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For Walter Forbes, chairman-ceo of direct marketing company CUC In ternational, 1993 will always be known as the year of the power lunch.

A parade of executives from GTE, Time Warner, Viacom, Eon, BellSouth and U S West came courting, and now CUC is poised to offer home shopping services in major interactive TV test beds from Flor- ida to California.

CUC operates Shoppers Advantage, a shopping service with a database of more than 250,000 brand-name products; Travelers Advantage, a computer online travel agency with 700 consultants offering lowest-price guarantees; Autovantage, a nationwide discount car dealer network; and Premier Dining, a discount dining program.

Shoppers Advantage members call a toll-free number to purchase products such as camcorders, stereos or TVs. Telephone operators search a database full of offerings from competing manufacturers to find a product with the desired features and price. Members can also order by catalog or through an array of online services including America Online, CompuServe, Prodigy, Genie and the ImagiNation Network.

Membership has grown 25% per year for the past three years, reaching 29.6 million last year.

Now, sitting in Mr. Forbes' suburban Stamford, Conn., office, watching the tall patrician with the X-ray eyes shuttle between the phone and the sofa, it's easy to identify the man with his art collection. Arrayed around the room are a variety of life-size cottonwood sculptures in primary colors, depicting an eagle with a fish in its claws, an owl with a mouse clasped firmly in its grip and a psychedelic Santa Fe-style leopard.

Like these predators, Mr. Forbes has a smile with fangs.

"[I'd like to say] thanks to Barry Diller, who put a lot of attention on home shopping, and did a great service to us by putting attention on it," says Mr. Forbes, 51. "Most of the major companies that have come through here ... suddenly realize that video-on-demand-that's the winner, that's the killer strategy. Everything else is interim technology."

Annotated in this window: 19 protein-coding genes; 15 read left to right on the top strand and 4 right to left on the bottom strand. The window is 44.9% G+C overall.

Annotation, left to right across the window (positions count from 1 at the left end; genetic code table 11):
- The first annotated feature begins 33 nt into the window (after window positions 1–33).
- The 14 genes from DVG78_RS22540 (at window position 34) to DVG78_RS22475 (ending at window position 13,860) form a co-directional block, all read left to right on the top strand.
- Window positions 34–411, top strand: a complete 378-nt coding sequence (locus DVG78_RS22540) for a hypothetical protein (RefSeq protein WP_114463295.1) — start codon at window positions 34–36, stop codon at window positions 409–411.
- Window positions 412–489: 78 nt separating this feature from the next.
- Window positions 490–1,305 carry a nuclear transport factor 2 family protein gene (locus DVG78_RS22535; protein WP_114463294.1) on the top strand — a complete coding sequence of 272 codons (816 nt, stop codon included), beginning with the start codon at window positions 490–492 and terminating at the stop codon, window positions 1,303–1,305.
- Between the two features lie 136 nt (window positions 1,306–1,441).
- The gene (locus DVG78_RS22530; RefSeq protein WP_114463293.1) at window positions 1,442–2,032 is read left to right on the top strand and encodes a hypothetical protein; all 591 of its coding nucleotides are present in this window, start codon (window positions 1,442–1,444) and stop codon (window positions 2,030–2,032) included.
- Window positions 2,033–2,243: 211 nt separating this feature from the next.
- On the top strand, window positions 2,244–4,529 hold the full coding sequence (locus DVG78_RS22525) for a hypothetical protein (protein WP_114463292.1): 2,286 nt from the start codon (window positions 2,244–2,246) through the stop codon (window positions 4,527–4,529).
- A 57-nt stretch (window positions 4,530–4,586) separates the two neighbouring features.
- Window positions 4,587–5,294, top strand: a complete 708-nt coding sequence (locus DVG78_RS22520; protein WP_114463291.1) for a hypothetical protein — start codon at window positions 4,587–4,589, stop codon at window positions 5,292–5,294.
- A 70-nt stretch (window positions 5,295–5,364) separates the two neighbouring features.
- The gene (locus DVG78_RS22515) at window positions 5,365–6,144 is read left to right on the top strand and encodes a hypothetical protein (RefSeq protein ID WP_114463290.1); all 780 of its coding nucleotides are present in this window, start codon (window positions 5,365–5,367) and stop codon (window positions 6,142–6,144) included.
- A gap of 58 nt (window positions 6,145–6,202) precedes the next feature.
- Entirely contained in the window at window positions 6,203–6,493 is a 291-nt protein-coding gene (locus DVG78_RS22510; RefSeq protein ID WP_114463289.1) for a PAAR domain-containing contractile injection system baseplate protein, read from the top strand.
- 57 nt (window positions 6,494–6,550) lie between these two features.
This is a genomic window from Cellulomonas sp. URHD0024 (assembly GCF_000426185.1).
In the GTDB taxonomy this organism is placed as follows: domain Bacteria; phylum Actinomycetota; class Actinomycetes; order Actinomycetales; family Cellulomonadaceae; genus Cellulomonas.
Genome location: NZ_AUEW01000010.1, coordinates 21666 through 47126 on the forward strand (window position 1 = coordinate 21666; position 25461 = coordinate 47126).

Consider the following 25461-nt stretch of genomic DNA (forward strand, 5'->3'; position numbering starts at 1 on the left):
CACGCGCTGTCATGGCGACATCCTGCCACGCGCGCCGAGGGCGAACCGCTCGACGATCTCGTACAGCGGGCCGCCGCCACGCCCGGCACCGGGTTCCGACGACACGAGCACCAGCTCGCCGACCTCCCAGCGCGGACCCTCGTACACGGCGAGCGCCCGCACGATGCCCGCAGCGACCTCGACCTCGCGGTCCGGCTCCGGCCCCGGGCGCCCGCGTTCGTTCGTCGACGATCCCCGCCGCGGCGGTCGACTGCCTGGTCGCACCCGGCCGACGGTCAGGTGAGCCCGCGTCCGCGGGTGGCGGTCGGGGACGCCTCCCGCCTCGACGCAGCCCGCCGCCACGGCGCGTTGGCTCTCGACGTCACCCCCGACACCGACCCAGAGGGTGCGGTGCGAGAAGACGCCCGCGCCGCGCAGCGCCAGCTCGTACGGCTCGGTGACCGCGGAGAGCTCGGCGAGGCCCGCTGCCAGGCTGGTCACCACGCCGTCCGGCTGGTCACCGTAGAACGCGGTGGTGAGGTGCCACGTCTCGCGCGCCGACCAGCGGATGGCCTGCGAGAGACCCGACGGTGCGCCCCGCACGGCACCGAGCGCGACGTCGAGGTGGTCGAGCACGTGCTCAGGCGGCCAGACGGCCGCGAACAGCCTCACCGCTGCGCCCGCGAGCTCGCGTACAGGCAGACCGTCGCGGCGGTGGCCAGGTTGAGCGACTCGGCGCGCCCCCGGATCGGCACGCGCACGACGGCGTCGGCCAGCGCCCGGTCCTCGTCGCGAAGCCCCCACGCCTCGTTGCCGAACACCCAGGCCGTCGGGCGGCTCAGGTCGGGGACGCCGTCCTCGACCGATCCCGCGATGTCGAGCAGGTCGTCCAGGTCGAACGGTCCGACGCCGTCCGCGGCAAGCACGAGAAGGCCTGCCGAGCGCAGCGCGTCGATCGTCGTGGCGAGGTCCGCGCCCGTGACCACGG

In the Viacom-AT&T test bed in Castro Valley, Calif., and in the Time Warner test in Orlando, CUC will offer a selection of products from its vast database. CUC expects eventually to offer travel and dining services as well.

What CUC's service will look like on interactive TV isn't set yet. But some concepts are clear.

"There are three ways to shop," Mr. Forbes explained. "Quick Locate, which means you know the model and the brand-just put it in and you're there-boom. Feature Shop, which means you can take the time to design the product you want by feature-whether it's a trip or a car or a TV. And the third option is Browse, where you go into a category like `Just show me them all.' I think the emphasis will be on Feature Shop and Quick Locate."

The interactive travel service offers more than a list of hotels and prices, Mr. Forbes said.

"You don't just see the hotel, you can actually look at the rooms, bring up the rooms next door, look at both rooms, look at both pools, hear about the kids' features, look at the golf course, check the menus-seamlessly, video on demand-and then get our travel price," he said.

All this presents a huge threat to retailers, Mr. Forbes said.

"If these new interactive [shopping] systems just take away 5% or 10% of sales, it takes away the margin of profit from most retailers," he said. "In a full-wired world with 85 million households totally interactive 20 years from now-an educated population-when you come home and say, as if you were on the Enterprise, `Computer, did I get my shirts?' the retail environment is severely impacted."

The key to CUC's success on interactive TV will be combining the company's strengths with a user-friendly interface, said Vincent Grosso, interactive TV project director for AT&T.

"CUC represents what we thought was a real advantage for electronic multimedia," Mr. Grosso said. "They had groups of products where you can rapidly get to know the attributes of the product and also the lowest price ... They have a superior back-end business. Their ability to fulfill a factory order, to know current models and styles and their relationships with vendors and manufacturers-all those things are very, very good."

Specifically what items will be available in Castro Valley and Or lando hasn't been determined yet.